Past Campaigns

Costa Rica

The Facts

Sea turtles face a long list of human induced threats including entanglement in fishing gear, by catch, ocean pollution, disorientation from artificial light from commercial and residential buildings, and poaching. Humans post the most significant threat to the survival of sea turtles today, but ironically, we also hold the key to their survival.

What SSCS is doing?

Sea Shepherd’s anti-poaching campaign in Jaco will launch on September 1st and run through December 1st. Sea Shepherd volunteers will protect olive ridley and green sea turtles that nest on Jaco Beach. Eggs from the nests will be relocated to the Jaco police hatchery. In addition to nightly patrols, volunteers will conduct weekly beach cleanups during the Costa Rica campaign.


Florida

The Facts

In southeastern Florida, sea turtle poaching is thankfully not an issue, but nesting turtles and hatchlings face an equally vexing problem. Loggerhead, green and leatherback sea turtles and hatchlings are at great risk in this region because industrial light pollution from businesses and homes along Florida’s Gold Coast, threatens the safety of the turtles and hatchlings by directing them away from the water and toward dangerous lighted streets and properties, where they become dehydrated and die or get crushed by cars.

What SSCS is doing?

Sea Shepherd Conservation Society will employ a large team of volunteers each night, working hand-in-hand with volunteers from our local partner S.T.O.P. (Sea Turtle Oversight Protection) to re-orient emerging sea turtle hatchlingsaway from commercial light pollution along the shoreline and toward the ocean, thereby ensuring they make it safely to the sea. Lighting ordinances are in effect throughout Greater Ft. Lauderdale but compliance and enforcement will be an issue. Education and awareness are key. Remarkably, non-compliance with coastal lighting ordinances is responsible for causing more than one-third of the region’s sea turtle hatchlings to disorient toward lights rather than to the sea.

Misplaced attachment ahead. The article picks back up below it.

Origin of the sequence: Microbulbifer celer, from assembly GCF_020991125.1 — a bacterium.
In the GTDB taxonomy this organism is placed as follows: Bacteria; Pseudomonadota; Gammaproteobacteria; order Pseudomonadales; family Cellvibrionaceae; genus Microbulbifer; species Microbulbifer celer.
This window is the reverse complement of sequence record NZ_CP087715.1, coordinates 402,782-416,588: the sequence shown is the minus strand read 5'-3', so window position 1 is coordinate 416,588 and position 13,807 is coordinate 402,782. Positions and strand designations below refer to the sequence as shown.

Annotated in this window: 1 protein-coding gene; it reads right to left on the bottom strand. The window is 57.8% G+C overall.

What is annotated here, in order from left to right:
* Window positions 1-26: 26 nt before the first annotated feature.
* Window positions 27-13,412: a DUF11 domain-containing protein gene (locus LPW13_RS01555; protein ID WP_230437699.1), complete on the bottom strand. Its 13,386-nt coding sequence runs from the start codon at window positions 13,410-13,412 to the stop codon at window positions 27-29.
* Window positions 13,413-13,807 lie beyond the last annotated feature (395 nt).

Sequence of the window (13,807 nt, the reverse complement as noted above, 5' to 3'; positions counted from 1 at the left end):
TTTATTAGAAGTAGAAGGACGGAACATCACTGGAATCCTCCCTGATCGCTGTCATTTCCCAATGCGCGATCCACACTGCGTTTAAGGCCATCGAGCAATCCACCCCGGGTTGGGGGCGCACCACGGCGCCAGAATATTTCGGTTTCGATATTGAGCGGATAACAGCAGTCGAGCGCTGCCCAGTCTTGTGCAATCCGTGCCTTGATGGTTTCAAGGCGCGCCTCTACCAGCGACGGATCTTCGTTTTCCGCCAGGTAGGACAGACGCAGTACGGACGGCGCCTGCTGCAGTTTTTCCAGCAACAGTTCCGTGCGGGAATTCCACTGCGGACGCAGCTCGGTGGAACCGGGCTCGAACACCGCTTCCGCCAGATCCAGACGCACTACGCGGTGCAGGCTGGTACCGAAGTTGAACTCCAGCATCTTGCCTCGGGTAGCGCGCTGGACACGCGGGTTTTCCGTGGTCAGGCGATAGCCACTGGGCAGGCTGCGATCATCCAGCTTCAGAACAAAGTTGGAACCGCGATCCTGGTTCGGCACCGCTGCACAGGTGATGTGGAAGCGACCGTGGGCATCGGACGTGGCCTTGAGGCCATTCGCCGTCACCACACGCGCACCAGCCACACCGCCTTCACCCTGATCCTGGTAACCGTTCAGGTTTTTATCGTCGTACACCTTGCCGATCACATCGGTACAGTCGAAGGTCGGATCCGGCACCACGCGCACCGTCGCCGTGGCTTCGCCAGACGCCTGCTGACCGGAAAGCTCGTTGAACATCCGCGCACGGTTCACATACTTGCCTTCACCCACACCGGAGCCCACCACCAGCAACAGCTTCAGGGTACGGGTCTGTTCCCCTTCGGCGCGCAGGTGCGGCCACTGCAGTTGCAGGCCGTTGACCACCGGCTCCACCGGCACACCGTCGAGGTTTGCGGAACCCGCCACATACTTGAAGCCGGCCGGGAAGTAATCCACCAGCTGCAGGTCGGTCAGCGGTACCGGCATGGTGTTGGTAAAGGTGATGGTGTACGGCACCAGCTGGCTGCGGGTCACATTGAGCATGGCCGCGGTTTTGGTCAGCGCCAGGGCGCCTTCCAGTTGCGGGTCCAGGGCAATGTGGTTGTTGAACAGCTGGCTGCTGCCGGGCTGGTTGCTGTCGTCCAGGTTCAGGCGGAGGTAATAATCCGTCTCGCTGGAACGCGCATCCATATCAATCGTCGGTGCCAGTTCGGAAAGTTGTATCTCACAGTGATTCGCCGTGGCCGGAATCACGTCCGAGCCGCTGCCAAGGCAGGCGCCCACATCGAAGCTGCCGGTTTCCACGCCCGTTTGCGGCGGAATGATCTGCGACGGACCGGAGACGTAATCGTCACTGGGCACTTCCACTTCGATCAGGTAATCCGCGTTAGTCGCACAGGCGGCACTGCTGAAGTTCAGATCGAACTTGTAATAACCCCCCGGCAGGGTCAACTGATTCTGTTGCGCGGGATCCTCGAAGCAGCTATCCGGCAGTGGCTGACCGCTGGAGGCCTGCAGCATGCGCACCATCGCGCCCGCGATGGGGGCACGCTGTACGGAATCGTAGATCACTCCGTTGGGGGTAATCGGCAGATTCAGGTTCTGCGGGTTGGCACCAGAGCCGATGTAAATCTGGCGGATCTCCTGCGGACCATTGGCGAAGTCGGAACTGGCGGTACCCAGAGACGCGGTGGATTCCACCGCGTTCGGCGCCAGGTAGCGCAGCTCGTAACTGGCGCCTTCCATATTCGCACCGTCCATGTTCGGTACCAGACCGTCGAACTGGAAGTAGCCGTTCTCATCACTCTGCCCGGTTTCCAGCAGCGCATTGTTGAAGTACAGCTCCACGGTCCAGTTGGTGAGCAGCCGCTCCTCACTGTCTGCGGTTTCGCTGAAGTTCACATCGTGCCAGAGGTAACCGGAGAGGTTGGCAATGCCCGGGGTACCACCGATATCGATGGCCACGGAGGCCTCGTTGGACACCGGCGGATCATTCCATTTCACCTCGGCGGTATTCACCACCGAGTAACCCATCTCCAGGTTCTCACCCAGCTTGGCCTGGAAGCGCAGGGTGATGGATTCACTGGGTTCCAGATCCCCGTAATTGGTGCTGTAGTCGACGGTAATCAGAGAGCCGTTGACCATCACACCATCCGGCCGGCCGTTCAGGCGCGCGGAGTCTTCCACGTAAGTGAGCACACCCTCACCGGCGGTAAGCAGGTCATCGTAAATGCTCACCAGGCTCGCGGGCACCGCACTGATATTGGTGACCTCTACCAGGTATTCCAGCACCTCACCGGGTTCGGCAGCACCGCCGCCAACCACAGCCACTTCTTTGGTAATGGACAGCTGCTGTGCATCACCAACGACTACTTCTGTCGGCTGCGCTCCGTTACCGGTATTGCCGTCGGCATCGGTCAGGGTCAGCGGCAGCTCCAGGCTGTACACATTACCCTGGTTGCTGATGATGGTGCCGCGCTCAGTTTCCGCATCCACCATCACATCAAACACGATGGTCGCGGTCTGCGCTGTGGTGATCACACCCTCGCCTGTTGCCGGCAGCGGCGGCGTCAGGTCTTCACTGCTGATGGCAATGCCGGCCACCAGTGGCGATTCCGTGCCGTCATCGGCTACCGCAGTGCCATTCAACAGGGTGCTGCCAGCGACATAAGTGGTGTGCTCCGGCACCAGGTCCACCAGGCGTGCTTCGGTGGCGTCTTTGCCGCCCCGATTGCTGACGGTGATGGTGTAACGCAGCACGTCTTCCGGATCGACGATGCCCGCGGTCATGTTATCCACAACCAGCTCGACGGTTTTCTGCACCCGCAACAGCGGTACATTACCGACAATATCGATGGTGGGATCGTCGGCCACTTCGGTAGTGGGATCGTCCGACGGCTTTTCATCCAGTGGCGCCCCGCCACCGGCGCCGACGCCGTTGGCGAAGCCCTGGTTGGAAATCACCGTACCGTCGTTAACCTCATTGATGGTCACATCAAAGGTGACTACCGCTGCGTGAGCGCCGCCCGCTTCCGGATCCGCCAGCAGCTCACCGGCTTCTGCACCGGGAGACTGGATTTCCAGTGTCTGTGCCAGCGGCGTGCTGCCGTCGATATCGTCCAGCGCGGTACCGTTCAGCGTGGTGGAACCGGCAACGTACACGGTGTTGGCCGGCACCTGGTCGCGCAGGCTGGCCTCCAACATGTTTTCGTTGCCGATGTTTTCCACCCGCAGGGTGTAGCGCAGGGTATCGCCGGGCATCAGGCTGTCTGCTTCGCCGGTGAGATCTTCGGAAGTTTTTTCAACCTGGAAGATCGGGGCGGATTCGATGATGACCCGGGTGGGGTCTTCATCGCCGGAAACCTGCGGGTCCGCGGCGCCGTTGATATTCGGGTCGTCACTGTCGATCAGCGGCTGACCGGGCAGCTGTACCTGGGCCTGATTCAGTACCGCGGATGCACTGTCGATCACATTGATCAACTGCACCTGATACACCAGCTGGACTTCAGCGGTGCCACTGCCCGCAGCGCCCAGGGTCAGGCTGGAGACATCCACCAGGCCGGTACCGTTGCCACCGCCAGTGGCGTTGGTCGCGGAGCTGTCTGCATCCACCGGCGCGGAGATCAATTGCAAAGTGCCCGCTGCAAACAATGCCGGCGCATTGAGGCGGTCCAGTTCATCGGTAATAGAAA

Honduras

The Facts

Pollution, poaching and accidental drownings in fishing gear have contributed to rapid population depletion and there is no end in sight. In an effort to ensure that female sea turtles are not disturbed while nesting and that their nests are not looted by poachers, who steal and sell the eggs, Sea Shepherd volunteers will patrol the beaches nightly, defending these peaceful creatures from August through November.

What SSCS is doing?

Throughout the night, patrols will search for fresh turtle tracks. When a set of tracks is found, volunteers follow them to locate the pregnant turtle, which has emerged from the ocean with the intent of “nesting.” Once she settles on a location, she will dig the hole and begin dropping eggs into the nest. During this time, the female turtle goes into a trance-like state, thereby allowing the volunteers to photograph, measure, and tag the female as well as count the eggs.

When the female has finished laying the eggs and covers up the nest, the volunteers will geo-tag the location for future reference and after the mother returns to the ocean, the volunteers will cover all tracks leading to and from the nest. This ensures poachers have no idea where the nests are and do not know where to dig for eggs. After the turtles hatch (50-60 days after nesting), volunteers will stand watch over the nests to make sure that poachers do not steal the baby turtles (hatchlings), and to assist disoriented hatchlings, thereby allowing them the best opportunity to safely make it into the ocean.

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